Trimethoprim, a 2,4-diaminopyrimidine derivative which inhibits the growth of some bacteria by interfering with folic acid synthesis, inhibited the growth of several strains of the trachoma agent. Inhibition was most clearly demonstrated by measuring prolongation of mean death time of groups of chick embryos inoculated with a single lethal dose of agent. Over a certain range, prolongation was proportional to the logarithm of concentration of inhibitor; higher concentrations were toxic for the embryo. On a weight basis, trimethoprim was not as active as sulphafurazole. Inoculation in conjunction with sulphafurazole resulted in slight potentiation of activity. A related pyrimidine derivative, the antimalarial drug pyrimethamine, also significantly inhibited the growth of one strain of trachoma.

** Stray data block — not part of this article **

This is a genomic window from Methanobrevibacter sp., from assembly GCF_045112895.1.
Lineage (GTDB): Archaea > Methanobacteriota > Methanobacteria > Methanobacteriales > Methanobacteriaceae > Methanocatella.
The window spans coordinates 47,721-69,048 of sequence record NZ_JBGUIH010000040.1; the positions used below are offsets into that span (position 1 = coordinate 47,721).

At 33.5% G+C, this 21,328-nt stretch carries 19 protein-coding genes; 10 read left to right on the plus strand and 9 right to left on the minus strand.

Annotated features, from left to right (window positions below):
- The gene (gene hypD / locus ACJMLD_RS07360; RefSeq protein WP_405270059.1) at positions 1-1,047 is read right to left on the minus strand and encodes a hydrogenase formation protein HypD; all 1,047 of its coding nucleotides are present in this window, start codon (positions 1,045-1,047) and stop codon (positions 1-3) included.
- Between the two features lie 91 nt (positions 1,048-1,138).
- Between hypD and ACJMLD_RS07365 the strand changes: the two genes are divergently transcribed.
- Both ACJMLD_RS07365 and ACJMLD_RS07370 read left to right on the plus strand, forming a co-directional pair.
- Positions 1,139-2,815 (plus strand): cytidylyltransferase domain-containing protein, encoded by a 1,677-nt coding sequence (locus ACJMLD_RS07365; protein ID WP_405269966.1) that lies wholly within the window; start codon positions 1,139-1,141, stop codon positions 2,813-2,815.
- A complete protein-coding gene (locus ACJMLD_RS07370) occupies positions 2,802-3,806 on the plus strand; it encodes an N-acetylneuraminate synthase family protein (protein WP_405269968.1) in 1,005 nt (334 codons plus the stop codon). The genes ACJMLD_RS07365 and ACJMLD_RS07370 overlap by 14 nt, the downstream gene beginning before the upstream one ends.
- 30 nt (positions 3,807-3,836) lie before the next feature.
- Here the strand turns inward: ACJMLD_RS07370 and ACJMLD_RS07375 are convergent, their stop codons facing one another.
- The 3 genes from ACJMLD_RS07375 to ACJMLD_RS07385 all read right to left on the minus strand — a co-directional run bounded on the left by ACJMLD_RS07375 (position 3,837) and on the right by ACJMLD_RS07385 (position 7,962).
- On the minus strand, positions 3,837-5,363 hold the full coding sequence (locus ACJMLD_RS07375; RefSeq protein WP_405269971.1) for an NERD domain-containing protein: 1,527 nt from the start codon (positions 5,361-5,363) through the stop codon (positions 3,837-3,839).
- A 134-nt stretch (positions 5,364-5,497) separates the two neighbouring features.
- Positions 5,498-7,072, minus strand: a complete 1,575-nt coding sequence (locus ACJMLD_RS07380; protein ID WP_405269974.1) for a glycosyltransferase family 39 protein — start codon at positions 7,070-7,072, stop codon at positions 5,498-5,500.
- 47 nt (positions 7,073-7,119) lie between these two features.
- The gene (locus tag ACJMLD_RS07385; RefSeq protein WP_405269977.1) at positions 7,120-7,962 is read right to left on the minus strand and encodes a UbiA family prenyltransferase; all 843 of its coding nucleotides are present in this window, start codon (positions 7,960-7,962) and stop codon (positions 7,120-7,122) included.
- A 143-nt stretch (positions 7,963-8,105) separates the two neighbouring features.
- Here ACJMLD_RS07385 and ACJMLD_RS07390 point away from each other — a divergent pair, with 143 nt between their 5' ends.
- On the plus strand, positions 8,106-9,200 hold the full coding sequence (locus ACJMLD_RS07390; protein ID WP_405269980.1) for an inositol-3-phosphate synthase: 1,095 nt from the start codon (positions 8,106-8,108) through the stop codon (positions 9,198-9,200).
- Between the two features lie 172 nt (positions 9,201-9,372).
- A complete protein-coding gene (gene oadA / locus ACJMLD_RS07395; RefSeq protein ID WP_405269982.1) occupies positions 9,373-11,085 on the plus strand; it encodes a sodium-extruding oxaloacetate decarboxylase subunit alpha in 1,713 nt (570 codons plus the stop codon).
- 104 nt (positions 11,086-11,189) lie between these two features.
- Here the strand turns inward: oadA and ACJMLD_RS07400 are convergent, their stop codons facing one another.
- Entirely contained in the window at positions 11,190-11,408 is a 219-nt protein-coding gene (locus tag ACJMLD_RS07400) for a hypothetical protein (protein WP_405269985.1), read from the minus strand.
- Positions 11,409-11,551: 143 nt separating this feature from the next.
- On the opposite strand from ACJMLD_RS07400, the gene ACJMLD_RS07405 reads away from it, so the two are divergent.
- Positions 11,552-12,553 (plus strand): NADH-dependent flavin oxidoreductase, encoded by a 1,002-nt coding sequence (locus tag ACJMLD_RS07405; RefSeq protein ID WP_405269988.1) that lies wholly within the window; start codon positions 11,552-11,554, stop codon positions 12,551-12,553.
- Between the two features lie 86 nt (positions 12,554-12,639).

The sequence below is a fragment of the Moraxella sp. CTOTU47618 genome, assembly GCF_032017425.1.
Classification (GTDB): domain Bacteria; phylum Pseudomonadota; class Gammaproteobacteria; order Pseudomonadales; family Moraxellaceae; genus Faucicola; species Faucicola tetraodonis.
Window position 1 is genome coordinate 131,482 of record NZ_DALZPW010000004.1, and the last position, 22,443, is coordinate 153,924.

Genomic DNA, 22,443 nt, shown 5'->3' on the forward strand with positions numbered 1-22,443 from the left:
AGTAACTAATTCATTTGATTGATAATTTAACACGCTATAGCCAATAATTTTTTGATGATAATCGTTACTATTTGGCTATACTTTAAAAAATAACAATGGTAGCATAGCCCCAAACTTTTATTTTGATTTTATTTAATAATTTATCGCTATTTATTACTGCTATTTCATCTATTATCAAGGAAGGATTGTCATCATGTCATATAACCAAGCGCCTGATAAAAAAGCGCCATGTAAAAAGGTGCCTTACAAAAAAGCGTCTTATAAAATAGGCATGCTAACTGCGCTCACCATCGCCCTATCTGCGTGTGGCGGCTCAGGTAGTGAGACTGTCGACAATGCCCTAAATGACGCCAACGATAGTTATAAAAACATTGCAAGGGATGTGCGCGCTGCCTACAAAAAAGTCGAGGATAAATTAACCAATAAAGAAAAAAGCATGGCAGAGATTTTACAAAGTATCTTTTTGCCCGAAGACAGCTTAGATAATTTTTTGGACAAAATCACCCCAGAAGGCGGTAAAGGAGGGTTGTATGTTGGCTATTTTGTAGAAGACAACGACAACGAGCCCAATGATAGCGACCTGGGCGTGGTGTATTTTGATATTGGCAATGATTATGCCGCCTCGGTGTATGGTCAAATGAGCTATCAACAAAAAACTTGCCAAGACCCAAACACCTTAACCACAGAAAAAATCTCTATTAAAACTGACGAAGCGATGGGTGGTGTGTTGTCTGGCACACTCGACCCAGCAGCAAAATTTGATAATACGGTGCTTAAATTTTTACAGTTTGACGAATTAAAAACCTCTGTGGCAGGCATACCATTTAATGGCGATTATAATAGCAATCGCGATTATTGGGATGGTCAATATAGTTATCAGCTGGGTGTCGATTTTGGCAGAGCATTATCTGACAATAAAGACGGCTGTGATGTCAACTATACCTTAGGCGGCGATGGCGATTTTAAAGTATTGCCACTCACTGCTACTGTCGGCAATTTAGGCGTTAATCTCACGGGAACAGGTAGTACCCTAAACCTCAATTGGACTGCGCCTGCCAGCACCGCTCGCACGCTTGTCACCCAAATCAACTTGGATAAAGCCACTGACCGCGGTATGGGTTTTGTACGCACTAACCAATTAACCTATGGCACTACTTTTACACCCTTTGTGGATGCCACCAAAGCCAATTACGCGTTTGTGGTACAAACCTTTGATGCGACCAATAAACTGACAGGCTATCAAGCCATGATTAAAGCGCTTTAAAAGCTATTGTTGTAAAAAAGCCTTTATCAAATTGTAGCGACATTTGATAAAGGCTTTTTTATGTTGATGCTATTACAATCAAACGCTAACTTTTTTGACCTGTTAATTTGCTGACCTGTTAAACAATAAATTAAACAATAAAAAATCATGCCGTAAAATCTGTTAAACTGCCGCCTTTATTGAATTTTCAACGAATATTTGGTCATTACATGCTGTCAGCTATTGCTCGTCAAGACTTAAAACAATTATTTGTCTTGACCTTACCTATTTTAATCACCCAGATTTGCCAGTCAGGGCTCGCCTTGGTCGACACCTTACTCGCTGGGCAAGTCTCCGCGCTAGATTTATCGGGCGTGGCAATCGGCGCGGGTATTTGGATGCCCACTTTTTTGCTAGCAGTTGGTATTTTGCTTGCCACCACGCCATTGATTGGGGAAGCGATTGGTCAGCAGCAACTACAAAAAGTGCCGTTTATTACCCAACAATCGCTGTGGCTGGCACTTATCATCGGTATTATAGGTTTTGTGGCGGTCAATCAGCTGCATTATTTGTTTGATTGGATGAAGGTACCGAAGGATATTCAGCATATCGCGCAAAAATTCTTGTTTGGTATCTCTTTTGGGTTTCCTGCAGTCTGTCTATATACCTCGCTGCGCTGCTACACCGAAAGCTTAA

In cell culture, trimethoprim decreased the number of inclusions formed by a suspension of the trachoma agent and induced morphological changes in the inclusions similar to those caused by sulphafurazole.
Inhibition of the growth of the trachoma agent in the chick embryo was reversed by leucovorin calcium. It is concluded that, as with bacteria, the drug acts by blocking the folio acid cycle and that the trachoma agent most probably contains a dihydrofolate reductase.